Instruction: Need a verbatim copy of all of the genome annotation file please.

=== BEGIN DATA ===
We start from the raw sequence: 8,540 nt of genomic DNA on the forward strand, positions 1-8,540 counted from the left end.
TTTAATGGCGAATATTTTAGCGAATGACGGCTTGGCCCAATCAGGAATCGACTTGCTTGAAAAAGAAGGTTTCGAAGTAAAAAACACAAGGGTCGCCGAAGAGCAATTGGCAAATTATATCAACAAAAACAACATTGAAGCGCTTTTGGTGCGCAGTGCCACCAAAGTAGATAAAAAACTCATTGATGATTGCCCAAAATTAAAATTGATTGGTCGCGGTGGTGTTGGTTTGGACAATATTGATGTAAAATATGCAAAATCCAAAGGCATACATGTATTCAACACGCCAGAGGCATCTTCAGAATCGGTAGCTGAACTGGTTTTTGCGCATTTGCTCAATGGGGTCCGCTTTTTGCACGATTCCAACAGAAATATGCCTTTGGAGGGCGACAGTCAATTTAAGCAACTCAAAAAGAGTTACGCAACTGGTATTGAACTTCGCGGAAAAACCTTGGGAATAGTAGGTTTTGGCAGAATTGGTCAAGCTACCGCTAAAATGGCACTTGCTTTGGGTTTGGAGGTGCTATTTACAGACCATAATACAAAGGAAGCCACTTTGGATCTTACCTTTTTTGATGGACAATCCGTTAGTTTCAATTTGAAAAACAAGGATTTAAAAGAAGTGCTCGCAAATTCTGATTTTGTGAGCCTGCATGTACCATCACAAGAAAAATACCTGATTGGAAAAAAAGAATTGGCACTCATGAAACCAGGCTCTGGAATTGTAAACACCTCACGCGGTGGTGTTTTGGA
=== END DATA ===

We start from the raw sequence: 8,540 nt of genomic DNA on the forward strand, positions 1-8,540 counted from the left end.
TTTAATGGCGAATATTTTAGCGAATGACGGCTTGGCCCAATCAGGAATCGACTTGCTTGAAAAAGAAGGTTTCGAAGTAAAAAACACAAGGGTCGCCGAAGAGCAATTGGCAAATTATATCAACAAAAACAACATTGAAGCGCTTTTGGTGCGCAGTGCCACCAAAGTAGATAAAAAACTCATTGATGATTGCCCAAAATTAAAATTGATTGGTCGCGGTGGTGTTGGTTTGGACAATATTGATGTAAAATATGCAAAATCCAAAGGCATACATGTATTCAACACGCCAGAGGCATCTTCAGAATCGGTAGCTGAACTGGTTTTTGCGCATTTGCTCAATGGGGTCCGCTTTTTGCACGATTCCAACAGAAATATGCCTTTGGAGGGCGACAGTCAATTTAAGCAACTCAAAAAGAGTTACGCAACTGGTATTGAACTTCGCGGAAAAACCTTGGGAATAGTAGGTTTTGGCAGAATTGGTCAAGCTACCGCTAAAATGGCACTTGCTTTGGGTTTGGAGGTGCTATTTACAGACCATAATACAAAGGAAGCCACTTTGGATCTTACCTTTTTTGATGGACAATCCGTTAGTTTCAATTTGAAAAACAAGGATTTAAAAGAAGTGCTCGCAAATTCTGATTTTGTGAGCCTGCATGTACCATCACAAGAAAAATACCTGATTGGAAAAAAAGAATTGGCACTCATGAAACCAGGCTCTGGAATTGTAAACACCTCACGCGGTGGTGTTTTGGA